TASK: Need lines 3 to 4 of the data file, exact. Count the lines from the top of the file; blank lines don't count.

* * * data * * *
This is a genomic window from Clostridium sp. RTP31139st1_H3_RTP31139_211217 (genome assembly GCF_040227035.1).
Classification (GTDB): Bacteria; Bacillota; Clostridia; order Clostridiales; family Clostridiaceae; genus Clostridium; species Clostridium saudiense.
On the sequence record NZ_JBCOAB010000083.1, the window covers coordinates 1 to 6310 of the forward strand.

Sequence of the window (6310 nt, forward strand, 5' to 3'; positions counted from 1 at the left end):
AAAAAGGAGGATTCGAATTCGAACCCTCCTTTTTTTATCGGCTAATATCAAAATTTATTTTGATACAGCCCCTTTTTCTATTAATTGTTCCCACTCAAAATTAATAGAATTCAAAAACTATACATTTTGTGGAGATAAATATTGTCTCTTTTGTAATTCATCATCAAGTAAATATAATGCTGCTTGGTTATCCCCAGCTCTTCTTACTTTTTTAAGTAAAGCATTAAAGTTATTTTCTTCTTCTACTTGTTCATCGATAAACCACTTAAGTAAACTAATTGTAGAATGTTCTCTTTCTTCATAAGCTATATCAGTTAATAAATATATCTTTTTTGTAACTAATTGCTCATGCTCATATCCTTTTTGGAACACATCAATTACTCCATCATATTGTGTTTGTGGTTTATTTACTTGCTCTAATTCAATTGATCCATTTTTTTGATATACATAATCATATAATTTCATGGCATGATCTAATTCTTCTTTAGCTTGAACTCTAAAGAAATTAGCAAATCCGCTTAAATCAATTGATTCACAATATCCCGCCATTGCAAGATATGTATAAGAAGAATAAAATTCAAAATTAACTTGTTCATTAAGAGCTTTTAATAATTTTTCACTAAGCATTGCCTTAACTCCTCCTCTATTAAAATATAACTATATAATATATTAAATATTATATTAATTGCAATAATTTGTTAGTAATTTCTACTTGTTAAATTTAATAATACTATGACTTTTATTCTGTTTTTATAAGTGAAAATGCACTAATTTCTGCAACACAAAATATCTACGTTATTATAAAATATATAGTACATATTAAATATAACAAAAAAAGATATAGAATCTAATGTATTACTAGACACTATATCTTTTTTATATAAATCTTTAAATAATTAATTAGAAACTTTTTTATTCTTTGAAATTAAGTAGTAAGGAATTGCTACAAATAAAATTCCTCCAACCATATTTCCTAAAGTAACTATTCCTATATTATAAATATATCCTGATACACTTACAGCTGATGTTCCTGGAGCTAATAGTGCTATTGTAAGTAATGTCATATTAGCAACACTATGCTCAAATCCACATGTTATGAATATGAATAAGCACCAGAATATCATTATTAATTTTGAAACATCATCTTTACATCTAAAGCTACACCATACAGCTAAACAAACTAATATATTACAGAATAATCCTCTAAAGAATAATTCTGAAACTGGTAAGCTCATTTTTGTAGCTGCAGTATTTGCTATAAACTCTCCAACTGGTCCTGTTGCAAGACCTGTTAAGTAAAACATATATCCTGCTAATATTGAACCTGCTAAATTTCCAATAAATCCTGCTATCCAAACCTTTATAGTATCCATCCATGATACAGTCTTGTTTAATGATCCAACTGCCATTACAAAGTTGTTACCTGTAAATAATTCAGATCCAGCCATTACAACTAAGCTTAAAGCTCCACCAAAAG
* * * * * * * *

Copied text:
On the sequence record NZ_JBCOAB010000083.1, the window covers coordinates 1 to 6310 of the forward strand.

Sequence of the window (6310 nt, forward strand, 5' to 3'; positions counted from 1 at the left end):